WRC 10 Review – Let’s Get Muddy

September 1, 2021

WRC 10 has arrived, bringing the franchise into the next generation of console gaming. Publisher Nacon and developers Kylotonn have put together a complete rally package, offering everything from an extensive career mode to a special 50th Anniversary mode as well as the very competitive online esports mode for the best racers among us. It’s time to get dirty and a little bit wet as we speed our way down the bumpy tracks of WRC 10.

The menu system in WRC 10 has received a bit of an overhaul to accommodate for the 50th Anniversary mode which includes a heap of iconic races from several different categories. From the main menu, you also can dive into most of the game’s content in WRC Mode, as well as check out your Drivercard profile, cars in the Showroom, and of course the game’s many options. Once you enter WRC Mode however, you’re met with another well-laid-out menu which includes everything from Online Events to Career, to Clubs and Challenges. While some sections, such as the Online Events, don’t really have much content (it rotates), there’s plenty of content to be found both offline and on.

When you first load up WRC 10, you’ll be thrown into the new test area – a somewhat open-world map where you can test out various cars on various surfaces. This is a welcome inclusion to the game, providing you with a place to just chill and test out different vehicles’ maneuverability. Handling is something that can definitely be a make-or-break for a racing game, and WRC 10 feels so refined that we actually didn’t mind using a controller, although the wheel was definitely preferred. While the vehicles do look a bit floaty in the 3rd person camera mode, jumping into cockpit view provided a very realistic experience of being in the dirt/mud/snow, with some stages being so bumpy that the car became almost impossible to keep on the track.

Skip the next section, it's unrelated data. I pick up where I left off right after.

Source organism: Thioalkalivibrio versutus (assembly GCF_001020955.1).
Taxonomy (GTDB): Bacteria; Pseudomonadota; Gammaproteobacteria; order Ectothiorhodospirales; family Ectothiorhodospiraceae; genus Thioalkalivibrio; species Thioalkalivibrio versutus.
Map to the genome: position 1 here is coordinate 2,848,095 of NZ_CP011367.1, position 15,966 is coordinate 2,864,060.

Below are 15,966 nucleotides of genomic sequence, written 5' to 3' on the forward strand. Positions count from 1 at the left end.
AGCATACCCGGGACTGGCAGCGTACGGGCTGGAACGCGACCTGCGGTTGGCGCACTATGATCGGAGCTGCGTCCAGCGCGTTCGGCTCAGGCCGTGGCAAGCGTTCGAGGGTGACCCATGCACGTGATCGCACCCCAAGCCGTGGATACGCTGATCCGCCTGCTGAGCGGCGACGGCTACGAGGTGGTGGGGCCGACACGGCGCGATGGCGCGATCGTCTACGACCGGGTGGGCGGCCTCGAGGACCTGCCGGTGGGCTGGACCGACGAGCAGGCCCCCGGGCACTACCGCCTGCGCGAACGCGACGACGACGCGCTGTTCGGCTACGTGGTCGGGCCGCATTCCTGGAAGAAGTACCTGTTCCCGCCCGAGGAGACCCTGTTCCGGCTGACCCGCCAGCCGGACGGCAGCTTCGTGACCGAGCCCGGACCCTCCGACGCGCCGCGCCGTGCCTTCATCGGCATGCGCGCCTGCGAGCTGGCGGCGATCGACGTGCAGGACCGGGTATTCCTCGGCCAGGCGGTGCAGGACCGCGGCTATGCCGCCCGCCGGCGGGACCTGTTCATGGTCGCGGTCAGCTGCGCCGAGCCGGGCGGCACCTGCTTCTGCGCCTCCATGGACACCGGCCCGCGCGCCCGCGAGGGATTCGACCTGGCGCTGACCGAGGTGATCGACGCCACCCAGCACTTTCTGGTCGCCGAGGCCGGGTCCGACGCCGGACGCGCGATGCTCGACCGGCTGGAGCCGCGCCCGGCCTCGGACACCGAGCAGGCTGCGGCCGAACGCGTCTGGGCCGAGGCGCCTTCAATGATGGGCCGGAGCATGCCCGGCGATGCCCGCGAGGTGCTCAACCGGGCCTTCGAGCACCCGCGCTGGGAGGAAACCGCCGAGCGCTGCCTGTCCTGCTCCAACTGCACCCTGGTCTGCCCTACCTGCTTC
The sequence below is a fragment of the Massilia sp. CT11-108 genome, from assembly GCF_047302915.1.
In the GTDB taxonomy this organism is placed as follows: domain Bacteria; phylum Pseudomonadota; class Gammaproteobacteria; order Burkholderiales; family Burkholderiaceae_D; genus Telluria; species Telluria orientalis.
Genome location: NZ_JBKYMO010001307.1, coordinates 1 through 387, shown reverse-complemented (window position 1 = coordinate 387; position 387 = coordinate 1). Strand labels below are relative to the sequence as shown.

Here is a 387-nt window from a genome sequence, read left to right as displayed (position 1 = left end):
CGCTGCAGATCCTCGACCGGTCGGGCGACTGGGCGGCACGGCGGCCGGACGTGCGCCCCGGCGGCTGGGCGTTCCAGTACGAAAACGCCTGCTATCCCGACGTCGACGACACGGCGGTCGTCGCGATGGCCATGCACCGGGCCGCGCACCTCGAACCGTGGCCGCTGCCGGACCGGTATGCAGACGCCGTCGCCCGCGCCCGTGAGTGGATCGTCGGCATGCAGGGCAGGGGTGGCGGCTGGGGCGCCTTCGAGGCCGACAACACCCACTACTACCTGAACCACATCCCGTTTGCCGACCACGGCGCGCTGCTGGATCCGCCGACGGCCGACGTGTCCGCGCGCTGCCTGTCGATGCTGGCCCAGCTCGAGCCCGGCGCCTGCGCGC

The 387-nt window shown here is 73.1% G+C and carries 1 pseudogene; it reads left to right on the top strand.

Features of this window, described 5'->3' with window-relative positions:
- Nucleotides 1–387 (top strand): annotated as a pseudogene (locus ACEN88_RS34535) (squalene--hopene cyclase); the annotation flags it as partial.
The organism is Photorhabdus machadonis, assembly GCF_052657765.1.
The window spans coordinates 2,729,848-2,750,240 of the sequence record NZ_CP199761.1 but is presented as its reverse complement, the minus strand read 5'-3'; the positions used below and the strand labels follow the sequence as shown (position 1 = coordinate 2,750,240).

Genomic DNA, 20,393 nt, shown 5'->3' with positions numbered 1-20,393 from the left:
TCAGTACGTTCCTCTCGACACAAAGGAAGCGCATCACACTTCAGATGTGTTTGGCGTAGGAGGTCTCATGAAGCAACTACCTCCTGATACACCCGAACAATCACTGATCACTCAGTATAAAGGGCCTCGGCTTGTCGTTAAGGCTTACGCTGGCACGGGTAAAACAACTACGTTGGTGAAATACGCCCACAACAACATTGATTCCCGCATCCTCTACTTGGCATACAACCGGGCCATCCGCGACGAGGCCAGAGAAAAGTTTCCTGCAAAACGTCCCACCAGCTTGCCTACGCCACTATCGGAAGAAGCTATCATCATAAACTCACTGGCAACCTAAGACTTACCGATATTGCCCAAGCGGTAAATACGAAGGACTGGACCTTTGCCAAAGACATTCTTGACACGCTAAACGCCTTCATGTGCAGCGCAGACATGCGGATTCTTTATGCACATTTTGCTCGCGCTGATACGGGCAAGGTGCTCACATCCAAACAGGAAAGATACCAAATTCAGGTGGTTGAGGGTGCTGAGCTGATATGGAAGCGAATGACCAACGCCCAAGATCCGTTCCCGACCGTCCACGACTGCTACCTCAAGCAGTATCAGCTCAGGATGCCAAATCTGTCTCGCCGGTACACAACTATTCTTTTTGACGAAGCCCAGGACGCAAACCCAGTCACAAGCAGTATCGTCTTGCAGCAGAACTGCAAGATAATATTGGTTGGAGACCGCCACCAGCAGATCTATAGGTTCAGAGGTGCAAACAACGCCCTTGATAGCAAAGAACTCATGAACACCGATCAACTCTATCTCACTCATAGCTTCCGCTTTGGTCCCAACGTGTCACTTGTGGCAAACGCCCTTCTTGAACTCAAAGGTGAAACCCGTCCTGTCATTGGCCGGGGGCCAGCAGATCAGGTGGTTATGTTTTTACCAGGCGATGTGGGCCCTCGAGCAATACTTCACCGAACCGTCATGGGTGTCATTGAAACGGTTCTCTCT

DiRT Rally 2.0 is now 2.5 years old, which has allowed Kylotonn’s annual WRC franchise to become a far more competitive game in the niche genre. What rally fans can now expect is an extensive career mode which allows you to customise practically everything and deep-dive into the behind-the-scenes strategies of a rally team. The extensive research & development (R&D) leveling system allows you to gradually build up your career, while the constant need to hire and manage various crew members means there’s always something to do when you’re not racing through rally stages. The calendar allows you to choose what you’d like to do when there is no set rally, and even this is very customisable, with some R&D perks unlocking extra calendar activities.

We liked to rotate between an Xbox controller and our Thrustmaster wheel while playing WRC 10, though using a wheel is definitely the preferred option. For the first time in as long as we can remember, we actually didn’t have to make any changes to the default settings, despite the game marketing Fanatec as its wheel of choice. The adaptive force feedback in WRC 10 is remarkable, with the wheel becoming tougher to turn the more you rotate it. The only downside was that it wasn’t particularly clear which button on the wheel did what straight away as there was no clear character map in the controls menu, but the default key binds still made sense.